Skip to content
Home » How Words Create Worlds: Sebastien Christian at TEDxCambridge 2014 (Transcript)

How Words Create Worlds: Sebastien Christian at TEDxCambridge 2014 (Transcript)

Sebastien Christian – Human perception & cognition specialist

Good evening. When I became a fan of TED a few years ago, I immediately liked this man. I really wanted to meet him someday, and yes, that’s not even a joke.

Now I know that this would not happen, but for me, TED remains strongly personified. I have built my very own meaning of the word TED. Each of us, we build meaning from our individual experiences, but we believe, far too much, that these meanings are shared, and we fight a lot because of that. That belief is the root of misunderstandings, of communication failures, of so many arguments.

But we can turn this false belief into a fantastic tool, a tool to argue less, and a tool to explore the world around us. This belief is also a barrier to knowledge and progress. I have spent many years working with deaf and autistic children. Every day, I tried to help them develop their language and build a normalized model of the world with it. And they taught me fundamental things. They taught me fundamental things about what language is, how it grows, what it is built from. Let me explain.

I will request your participation. I will need your participation, so please don’t raise hands, shout out answers, play with me, tell what you think. You are ready. We’ll play it exactly how it was.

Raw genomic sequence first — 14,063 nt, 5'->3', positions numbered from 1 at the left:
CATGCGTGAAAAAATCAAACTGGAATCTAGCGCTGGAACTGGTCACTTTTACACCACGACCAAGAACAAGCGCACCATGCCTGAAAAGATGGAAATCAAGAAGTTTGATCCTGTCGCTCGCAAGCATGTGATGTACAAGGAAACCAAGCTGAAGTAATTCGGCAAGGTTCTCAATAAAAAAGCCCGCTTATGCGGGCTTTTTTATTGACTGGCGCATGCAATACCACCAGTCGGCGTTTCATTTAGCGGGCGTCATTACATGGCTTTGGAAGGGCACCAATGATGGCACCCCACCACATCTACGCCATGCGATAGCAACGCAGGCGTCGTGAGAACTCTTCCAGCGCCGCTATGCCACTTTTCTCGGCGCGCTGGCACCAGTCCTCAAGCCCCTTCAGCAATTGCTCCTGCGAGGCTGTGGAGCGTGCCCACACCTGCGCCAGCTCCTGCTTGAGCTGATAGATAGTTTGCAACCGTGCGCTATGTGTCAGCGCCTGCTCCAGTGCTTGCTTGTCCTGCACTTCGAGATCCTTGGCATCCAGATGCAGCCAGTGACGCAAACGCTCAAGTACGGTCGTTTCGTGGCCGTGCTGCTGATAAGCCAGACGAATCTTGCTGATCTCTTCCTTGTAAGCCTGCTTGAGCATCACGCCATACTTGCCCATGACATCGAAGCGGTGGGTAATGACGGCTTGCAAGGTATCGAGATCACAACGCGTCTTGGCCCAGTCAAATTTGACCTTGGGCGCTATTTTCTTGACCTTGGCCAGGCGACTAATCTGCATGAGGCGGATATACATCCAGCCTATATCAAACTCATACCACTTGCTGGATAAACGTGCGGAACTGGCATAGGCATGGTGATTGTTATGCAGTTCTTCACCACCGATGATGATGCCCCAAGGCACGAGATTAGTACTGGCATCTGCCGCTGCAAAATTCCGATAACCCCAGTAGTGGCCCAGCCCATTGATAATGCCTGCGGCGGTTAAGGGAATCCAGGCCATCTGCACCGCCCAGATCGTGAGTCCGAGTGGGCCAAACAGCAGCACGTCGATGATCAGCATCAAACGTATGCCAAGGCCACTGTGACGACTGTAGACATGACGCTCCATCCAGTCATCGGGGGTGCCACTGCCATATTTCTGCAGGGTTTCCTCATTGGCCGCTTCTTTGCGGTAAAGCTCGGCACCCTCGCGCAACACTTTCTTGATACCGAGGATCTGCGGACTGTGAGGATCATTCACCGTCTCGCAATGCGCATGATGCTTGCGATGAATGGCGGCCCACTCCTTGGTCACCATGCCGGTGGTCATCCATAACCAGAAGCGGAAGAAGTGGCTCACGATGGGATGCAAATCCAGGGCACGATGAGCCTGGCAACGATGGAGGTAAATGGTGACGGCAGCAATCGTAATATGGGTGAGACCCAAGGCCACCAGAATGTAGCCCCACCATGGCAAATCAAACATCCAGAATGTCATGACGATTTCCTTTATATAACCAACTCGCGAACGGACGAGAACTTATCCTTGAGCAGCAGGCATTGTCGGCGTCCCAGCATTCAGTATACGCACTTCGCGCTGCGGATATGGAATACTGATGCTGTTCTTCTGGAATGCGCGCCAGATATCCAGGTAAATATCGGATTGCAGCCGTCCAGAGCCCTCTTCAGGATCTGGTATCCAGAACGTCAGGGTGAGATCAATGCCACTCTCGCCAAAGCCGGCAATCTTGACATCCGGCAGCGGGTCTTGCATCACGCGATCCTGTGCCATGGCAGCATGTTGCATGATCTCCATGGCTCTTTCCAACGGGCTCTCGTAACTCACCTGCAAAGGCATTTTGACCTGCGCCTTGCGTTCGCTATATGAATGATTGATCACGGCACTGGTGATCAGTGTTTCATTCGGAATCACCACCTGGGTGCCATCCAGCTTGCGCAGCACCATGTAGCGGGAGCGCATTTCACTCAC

First, I need you to answer a first question. You ready? It’s a tough one. What is this? (Audience) A table. Yeah, you did great. Those of you who did not shout the answer knew it, right? Just want to be sure. It may seem difficult to answer this question, because you may feel it is too obvious. Actually, you have done something quite complex, though. You have given a name to an object you have never seen before. To do that, you have isolated it from the environment, then you have extracted some of its main characteristics along with contextual elements, and then you went through what is called an inferential process to give the thing a name. These children taught me that tables do not exist. That anything does. And they did it every day with a simple game over and over and over. Of course, it works with anything.

Pages: First |1 | ... | Next → | Last | View Full Transcript